Normal power monitors use an inductance meter that clamps around a power conductor and measures the field. The down-side of these clamp-on meters is that you need to separate the power lines to measure one at a time. So the described device would need to have 2 sensors, one for each 120V (for a house) line, or one for each phase of a 3 phase commercial installation, then each sensor would wirelessly transmit to a processor which would hopefully display the useage of each leg. This would be very helpful as many residential and commercial electrical systems are significantly unablanced. Most large power users monitor their power useage by using Current Transformers (CTs) which drive the meter rather than passing the entire current through the meter itself. However those CTs typically do not communicate with any other monitoring devices so cannot provide much information beyond bulk useage. Is the described device really new technology?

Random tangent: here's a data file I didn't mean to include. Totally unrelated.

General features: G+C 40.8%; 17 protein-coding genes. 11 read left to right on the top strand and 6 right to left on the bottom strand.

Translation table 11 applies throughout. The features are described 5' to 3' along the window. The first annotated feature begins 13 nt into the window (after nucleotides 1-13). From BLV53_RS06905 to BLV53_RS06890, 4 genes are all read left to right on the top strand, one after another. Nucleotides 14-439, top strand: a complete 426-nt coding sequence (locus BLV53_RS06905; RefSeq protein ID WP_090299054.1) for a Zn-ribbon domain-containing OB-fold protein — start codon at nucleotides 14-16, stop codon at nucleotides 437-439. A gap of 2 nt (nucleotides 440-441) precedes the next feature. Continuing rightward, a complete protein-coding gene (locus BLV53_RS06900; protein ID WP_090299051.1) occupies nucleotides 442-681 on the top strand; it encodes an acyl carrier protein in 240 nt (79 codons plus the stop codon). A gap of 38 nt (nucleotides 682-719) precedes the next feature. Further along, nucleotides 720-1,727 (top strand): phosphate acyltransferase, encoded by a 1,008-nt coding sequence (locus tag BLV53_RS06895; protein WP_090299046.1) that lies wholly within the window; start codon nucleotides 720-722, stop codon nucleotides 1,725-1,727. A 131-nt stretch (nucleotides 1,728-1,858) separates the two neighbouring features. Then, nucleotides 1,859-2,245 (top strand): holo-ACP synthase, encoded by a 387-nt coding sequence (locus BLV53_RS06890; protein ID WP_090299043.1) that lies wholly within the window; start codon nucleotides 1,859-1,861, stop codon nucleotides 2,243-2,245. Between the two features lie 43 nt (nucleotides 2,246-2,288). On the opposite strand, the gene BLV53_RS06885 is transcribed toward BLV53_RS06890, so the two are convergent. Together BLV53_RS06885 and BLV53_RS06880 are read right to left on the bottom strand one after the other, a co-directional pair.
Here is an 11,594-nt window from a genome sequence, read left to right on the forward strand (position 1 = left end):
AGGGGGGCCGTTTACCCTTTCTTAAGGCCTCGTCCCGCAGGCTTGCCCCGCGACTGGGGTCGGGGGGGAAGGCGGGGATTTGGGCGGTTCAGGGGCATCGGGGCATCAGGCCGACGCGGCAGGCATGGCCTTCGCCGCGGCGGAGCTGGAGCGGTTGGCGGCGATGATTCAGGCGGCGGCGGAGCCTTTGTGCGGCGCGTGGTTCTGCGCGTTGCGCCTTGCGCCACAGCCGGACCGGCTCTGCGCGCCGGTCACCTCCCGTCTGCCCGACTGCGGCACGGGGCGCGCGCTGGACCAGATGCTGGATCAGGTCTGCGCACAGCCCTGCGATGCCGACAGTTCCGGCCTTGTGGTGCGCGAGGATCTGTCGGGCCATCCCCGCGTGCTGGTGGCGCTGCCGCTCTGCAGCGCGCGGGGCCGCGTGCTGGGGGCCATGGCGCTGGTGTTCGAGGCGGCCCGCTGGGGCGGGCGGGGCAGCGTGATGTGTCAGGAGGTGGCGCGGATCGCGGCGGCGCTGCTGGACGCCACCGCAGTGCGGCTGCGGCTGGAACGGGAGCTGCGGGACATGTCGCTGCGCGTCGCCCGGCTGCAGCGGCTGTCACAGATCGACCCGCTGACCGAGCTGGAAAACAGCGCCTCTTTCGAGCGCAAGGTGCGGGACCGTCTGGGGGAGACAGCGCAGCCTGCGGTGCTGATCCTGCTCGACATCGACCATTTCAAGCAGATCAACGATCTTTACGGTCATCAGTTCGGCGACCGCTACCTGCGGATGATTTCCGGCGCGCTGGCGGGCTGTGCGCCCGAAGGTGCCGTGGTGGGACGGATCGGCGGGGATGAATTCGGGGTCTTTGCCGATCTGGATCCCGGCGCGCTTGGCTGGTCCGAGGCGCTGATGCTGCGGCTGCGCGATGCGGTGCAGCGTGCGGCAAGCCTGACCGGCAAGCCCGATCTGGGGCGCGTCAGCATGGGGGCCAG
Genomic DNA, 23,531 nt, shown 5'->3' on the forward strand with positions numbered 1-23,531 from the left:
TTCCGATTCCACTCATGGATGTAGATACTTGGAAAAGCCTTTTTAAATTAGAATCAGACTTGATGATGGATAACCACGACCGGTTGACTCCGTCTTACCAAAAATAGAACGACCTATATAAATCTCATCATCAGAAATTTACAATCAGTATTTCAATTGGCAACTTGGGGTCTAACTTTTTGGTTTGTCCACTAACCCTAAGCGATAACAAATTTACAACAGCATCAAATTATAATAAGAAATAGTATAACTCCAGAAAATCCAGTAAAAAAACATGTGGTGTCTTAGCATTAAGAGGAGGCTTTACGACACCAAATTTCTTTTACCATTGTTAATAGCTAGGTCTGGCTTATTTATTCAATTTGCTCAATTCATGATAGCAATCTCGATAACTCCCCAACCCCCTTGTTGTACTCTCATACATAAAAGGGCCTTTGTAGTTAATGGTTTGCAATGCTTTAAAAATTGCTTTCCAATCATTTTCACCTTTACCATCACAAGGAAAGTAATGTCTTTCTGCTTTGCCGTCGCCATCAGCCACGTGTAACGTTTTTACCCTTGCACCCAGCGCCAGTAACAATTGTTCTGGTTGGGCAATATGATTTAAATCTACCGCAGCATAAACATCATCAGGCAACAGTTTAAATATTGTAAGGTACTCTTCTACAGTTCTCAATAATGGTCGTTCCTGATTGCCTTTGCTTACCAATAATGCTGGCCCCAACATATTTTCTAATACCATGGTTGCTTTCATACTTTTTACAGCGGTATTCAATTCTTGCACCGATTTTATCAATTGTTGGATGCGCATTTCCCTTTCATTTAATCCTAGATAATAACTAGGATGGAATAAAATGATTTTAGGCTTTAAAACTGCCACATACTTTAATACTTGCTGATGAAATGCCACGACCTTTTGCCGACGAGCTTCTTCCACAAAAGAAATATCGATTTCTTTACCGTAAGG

Engineers at Fuel Cell Energy have found a way to take advantage of a side reaction, unique to their carbonate fuel cell that has nothing to do with energy production, as a potential, cost-effective solution to capturing carbon from fossil fuel power plants.
To get to a trillion sensors in the IoT that we all look forward to, there are many challenges to commercialization that still remain, including interoperability, the lack of standards, and the issue of security, to name a few.
This is part one of an article discussing the University of Washington’s nationally ranked FSAE electric car (eCar) and combustible car (cCar). Stay tuned for part two, tomorrow, which will discuss the four unique PCBs used in both the eCar and cCars.
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